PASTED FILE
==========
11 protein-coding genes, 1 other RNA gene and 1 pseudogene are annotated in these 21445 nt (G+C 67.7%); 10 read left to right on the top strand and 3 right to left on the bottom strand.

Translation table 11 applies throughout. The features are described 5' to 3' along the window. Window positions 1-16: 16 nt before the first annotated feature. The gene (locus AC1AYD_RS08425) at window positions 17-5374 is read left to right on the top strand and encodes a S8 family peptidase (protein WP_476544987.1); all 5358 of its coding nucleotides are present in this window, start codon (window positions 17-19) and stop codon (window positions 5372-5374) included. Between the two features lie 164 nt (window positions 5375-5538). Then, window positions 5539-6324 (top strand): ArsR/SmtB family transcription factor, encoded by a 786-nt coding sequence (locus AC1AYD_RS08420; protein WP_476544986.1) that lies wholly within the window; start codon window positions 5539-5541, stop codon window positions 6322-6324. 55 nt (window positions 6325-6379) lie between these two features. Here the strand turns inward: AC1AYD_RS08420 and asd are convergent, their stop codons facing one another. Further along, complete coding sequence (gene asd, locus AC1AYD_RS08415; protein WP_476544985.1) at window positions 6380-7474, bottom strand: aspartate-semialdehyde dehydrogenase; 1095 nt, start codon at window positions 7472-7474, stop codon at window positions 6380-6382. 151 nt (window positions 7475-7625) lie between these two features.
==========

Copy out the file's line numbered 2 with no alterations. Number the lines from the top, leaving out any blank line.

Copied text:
Translation table 11 applies throughout. The features are described 5' to 3' along the window. Window positions 1-16: 16 nt before the first annotated feature. The gene (locus AC1AYD_RS08425) at window positions 17-5374 is read left to right on the top strand and encodes a S8 family peptidase (protein WP_476544987.1); all 5358 of its coding nucleotides are present in this window, start codon (window positions 17-19) and stop codon (window positions 5372-5374) included. Between the two features lie 164 nt (window positions 5375-5538). Then, window positions 5539-6324 (top strand): ArsR/SmtB family transcription factor, encoded by a 786-nt coding sequence (locus AC1AYD_RS08420; protein WP_476544986.1) that lies wholly within the window; start codon window positions 5539-5541, stop codon window positions 6322-6324. 55 nt (window positions 6325-6379) lie between these two features. Here the strand turns inward: AC1AYD_RS08420 and asd are convergent, their stop codons facing one another. Further along, complete coding sequence (gene asd, locus AC1AYD_RS08415; protein WP_476544985.1) at window positions 6380-7474, bottom strand: aspartate-semialdehyde dehydrogenase; 1095 nt, start codon at window positions 7472-7474, stop codon at window positions 6380-6382. 151 nt (window positions 7475-7625) lie between these two features.